To understand the changes in popular culture from the postmodern perspective, the concept of postmodernism must first be understood. The question of what postmodernism is cannot be easily answered, as postmodernism itself is not a topic that can be easily pinned down.
A large number of theorists have tried to define postmodernism, with varied success. Hebdige, (1998) said that "it becomes more and more difficult as the 1980s wear on to specify what it is that 'postmodernism' is supposed to refer to as the term gets stretched in all directions across different debates, different disciplinary and discursive boundaries, as different factions seek to make it their own, using it to designate a plethora of incommensurable objects, tendencies, emergencies."The term itself has become so ambiguous that the definition of the word has been called into question. While the prefix 'post' attached to postmodernism suggests that it is a cultural era that came after modernism, many theorists suggest that postmodernism is not a chronological period, but a way of thinking.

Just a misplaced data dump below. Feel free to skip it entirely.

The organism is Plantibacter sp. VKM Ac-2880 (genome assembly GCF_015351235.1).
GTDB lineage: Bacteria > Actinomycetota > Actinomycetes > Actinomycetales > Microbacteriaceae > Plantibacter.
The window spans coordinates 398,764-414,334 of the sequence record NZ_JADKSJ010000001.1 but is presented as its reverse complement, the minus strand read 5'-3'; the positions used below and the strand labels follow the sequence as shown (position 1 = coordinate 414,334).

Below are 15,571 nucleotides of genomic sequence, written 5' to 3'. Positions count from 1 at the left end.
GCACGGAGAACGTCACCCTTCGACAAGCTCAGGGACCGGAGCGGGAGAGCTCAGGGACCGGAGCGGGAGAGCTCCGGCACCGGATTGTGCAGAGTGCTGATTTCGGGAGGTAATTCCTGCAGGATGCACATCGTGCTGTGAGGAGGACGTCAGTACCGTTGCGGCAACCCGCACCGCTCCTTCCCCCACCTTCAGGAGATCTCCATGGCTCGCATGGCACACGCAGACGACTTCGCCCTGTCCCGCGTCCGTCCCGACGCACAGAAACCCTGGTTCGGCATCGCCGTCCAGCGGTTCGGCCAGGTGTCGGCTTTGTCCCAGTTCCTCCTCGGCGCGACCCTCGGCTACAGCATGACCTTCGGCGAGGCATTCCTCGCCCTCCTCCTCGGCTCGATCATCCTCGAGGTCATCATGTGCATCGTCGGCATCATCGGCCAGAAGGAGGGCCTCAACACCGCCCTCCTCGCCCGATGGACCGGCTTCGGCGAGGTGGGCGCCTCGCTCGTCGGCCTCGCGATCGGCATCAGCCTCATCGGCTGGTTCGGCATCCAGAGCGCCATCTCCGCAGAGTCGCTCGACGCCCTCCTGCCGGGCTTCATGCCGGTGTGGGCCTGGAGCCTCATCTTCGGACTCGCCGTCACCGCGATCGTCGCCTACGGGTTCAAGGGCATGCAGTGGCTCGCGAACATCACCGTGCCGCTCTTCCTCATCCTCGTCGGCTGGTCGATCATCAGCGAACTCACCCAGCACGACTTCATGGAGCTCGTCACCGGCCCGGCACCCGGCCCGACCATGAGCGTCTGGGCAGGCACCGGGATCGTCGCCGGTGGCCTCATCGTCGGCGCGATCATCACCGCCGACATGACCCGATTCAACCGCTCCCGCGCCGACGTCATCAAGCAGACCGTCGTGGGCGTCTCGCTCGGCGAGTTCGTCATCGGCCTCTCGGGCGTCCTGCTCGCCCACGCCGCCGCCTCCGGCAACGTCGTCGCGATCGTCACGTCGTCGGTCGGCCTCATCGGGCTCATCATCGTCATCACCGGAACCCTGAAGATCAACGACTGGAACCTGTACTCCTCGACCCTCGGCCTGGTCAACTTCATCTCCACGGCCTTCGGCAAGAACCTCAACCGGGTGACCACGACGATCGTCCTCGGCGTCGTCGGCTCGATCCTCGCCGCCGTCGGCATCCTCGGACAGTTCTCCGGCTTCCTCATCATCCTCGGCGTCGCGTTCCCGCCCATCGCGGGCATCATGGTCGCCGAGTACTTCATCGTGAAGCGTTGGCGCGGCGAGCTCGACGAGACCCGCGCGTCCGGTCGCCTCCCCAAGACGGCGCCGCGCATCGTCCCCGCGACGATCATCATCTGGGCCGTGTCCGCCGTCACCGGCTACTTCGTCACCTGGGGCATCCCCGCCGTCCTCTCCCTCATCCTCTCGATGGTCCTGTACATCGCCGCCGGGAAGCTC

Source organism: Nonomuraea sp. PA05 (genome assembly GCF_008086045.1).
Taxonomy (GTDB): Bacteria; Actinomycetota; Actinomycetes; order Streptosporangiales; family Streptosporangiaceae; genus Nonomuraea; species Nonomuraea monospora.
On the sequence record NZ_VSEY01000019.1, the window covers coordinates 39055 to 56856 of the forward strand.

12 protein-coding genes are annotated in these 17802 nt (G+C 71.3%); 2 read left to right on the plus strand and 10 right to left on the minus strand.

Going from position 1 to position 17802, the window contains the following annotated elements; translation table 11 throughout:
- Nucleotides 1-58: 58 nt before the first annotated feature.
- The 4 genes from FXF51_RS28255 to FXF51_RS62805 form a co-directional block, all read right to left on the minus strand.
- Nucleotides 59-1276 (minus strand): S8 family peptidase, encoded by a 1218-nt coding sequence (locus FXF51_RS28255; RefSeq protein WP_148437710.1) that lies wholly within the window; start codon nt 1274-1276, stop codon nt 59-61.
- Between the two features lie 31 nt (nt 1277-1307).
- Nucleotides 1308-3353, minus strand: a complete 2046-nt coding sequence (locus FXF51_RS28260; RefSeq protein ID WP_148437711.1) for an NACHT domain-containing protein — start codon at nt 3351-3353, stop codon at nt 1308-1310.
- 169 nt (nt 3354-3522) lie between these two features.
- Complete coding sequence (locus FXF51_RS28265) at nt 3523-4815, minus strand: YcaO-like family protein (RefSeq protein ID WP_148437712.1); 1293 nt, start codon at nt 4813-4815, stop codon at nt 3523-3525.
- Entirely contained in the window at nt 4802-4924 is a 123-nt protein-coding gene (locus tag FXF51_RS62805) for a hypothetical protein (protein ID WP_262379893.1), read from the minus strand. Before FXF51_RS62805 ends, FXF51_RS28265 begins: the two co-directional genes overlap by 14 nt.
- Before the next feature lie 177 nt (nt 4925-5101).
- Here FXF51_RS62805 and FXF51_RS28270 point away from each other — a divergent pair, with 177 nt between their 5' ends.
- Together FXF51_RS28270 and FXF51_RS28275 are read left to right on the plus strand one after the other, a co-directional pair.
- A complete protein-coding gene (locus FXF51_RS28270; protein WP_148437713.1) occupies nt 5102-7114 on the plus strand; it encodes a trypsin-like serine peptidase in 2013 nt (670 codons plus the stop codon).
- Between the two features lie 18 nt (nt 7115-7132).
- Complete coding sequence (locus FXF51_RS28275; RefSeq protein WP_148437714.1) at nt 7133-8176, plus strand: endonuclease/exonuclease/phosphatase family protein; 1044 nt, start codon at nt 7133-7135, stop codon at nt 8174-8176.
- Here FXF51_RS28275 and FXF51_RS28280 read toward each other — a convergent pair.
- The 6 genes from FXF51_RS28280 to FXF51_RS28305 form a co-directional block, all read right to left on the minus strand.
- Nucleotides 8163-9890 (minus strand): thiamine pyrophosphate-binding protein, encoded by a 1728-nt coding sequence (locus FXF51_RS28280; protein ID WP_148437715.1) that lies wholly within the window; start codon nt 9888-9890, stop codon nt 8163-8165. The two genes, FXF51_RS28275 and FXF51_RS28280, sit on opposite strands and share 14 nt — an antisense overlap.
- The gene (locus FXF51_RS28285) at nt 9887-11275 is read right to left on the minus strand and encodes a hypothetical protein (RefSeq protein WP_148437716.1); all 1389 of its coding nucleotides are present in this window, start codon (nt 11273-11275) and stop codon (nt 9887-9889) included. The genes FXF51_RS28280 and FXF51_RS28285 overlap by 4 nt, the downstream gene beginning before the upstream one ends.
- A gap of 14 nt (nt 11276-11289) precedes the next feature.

Lyotard (1984) says that "postmodernism is incredulity towards metanarratives", Bauman (1991) regards postmodernity as "modernity conscious of its true nature," while Woods (1999) says that "postmodernism pits reasons in the plural - fragmented and incommensurable - against the universality of modernism and the longstanding conception of the human self as a subject with a single, unified reason."With such a plethora of definitions, the question remains on what postmodernism is and how does it relate to the media and popular culture? One way of understanding the theory is to look at Jean Baudrillard's work. Baudrillard is recognized as one of the foremost postmodern theorists, although he has been criticized by several authors, including Christopher Norris, Douglas Kellner and Mark Poster.
His work since the 1980s has focused on the media and mass...